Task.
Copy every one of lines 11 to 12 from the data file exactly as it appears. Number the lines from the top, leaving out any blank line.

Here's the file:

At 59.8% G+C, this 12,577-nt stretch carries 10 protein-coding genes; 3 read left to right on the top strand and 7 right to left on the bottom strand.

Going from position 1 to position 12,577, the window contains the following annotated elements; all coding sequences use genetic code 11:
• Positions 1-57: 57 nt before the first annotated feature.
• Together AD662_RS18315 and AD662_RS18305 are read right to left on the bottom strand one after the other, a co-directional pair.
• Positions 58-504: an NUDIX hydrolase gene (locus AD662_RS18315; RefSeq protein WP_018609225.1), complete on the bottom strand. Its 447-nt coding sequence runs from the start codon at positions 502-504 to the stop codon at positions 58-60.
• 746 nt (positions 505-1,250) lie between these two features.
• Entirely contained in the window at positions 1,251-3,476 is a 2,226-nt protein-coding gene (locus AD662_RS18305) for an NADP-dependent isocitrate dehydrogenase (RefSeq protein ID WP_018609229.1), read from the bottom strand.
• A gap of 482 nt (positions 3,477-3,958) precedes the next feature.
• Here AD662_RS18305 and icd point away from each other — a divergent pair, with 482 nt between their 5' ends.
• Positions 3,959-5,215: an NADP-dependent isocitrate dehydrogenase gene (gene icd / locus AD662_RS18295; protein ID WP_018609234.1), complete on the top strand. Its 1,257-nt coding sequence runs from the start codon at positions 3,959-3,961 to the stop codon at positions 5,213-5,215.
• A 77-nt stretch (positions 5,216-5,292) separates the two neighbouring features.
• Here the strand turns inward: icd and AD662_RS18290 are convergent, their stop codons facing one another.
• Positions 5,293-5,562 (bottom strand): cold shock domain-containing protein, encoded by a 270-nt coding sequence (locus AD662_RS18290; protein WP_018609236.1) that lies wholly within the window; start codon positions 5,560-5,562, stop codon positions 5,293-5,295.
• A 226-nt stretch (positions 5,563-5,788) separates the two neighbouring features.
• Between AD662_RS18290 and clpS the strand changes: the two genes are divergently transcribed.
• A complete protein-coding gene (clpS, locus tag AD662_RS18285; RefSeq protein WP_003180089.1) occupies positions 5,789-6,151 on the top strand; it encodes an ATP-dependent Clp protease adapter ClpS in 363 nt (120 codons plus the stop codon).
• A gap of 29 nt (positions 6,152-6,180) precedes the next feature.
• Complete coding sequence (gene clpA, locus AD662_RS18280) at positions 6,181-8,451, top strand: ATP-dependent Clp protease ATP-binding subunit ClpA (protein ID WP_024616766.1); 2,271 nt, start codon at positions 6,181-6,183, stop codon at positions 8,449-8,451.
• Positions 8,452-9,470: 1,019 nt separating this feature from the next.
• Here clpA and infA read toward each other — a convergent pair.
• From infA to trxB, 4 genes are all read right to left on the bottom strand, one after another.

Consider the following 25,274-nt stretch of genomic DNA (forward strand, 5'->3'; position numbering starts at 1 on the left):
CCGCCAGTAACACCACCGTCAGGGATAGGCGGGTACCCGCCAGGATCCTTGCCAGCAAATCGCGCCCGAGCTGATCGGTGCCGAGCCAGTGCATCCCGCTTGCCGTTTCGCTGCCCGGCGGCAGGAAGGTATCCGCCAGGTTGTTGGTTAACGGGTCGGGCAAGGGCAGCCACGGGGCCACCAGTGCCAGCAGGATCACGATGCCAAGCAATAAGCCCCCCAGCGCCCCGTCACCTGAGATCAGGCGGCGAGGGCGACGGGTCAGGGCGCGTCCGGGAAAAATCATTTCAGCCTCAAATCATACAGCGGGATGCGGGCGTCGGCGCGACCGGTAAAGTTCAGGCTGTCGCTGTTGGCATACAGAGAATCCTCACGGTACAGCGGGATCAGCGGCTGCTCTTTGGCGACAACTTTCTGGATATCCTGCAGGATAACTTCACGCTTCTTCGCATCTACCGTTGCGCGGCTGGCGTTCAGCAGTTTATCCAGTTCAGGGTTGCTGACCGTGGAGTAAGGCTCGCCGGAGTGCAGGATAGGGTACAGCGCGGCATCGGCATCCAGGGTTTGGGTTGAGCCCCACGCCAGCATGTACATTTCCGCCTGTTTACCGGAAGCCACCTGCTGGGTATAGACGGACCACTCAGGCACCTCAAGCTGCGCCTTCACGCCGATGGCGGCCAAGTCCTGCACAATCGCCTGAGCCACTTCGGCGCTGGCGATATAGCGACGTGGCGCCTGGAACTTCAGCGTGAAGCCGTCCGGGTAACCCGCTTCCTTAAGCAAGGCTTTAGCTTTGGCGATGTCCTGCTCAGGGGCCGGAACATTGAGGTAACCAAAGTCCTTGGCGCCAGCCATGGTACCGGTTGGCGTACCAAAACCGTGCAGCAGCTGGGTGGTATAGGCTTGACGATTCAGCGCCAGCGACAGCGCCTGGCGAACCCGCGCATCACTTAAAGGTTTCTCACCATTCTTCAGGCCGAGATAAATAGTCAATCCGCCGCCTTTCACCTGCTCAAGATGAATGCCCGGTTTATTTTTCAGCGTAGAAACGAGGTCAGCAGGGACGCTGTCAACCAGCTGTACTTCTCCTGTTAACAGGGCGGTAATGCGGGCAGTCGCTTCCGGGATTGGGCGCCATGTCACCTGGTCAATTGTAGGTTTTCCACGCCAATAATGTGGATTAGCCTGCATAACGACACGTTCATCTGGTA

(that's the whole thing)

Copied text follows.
• A 77-nt stretch (positions 5,216-5,292) separates the two neighbouring features.
• Here the strand turns inward: icd and AD662_RS18290 are convergent, their stop codons facing one another.